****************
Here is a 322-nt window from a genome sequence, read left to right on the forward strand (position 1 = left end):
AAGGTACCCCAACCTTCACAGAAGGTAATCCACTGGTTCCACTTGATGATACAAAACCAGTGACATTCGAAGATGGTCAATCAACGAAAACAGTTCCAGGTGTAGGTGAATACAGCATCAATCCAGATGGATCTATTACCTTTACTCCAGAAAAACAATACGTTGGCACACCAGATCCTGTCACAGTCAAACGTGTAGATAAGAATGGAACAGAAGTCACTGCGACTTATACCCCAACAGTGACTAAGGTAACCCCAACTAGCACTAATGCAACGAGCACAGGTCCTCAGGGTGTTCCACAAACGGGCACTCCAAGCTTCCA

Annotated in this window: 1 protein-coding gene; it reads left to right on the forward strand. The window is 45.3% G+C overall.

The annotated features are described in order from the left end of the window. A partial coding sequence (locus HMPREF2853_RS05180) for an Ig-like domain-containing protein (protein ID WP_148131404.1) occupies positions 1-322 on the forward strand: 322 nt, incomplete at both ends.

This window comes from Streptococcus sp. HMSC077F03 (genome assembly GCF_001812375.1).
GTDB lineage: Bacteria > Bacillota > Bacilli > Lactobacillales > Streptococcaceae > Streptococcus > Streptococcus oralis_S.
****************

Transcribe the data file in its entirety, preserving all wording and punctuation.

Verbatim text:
Here is a 322-nt window from a genome sequence, read left to right on the forward strand (position 1 = left end):
AAGGTACCCCAACCTTCACAGAAGGTAATCCACTGGTTCCACTTGATGATACAAAACCAGTGACATTCGAAGATGGTCAATCAACGAAAACAGTTCCAGGTGTAGGTGAATACAGCATCAATCCAGATGGATCTATTACCTTTACTCCAGAAAAACAATACGTTGGCACACCAGATCCTGTCACAGTCAAACGTGTAGATAAGAATGGAACAGAAGTCACTGCGACTTATACCCCAACAGTGACTAAGGTAACCCCAACTAGCACTAATGCAACGAGCACAGGTCCTCAGGGTGTTCCACAAACGGGCACTCCAAGCTTCCA

Annotated in this window: 1 protein-coding gene; it reads left to right on the forward strand. The window is 45.3% G+C overall.

The annotated features are described in order from the left end of the window. A partial coding sequence (locus HMPREF2853_RS05180) for an Ig-like domain-containing protein (protein ID WP_148131404.1) occupies positions 1-322 on the forward strand: 322 nt, incomplete at both ends.

This window comes from Streptococcus sp. HMSC077F03 (genome assembly GCF_001812375.1).
GTDB lineage: Bacteria > Bacillota > Bacilli > Lactobacillales > Streptococcaceae > Streptococcus > Streptococcus oralis_S.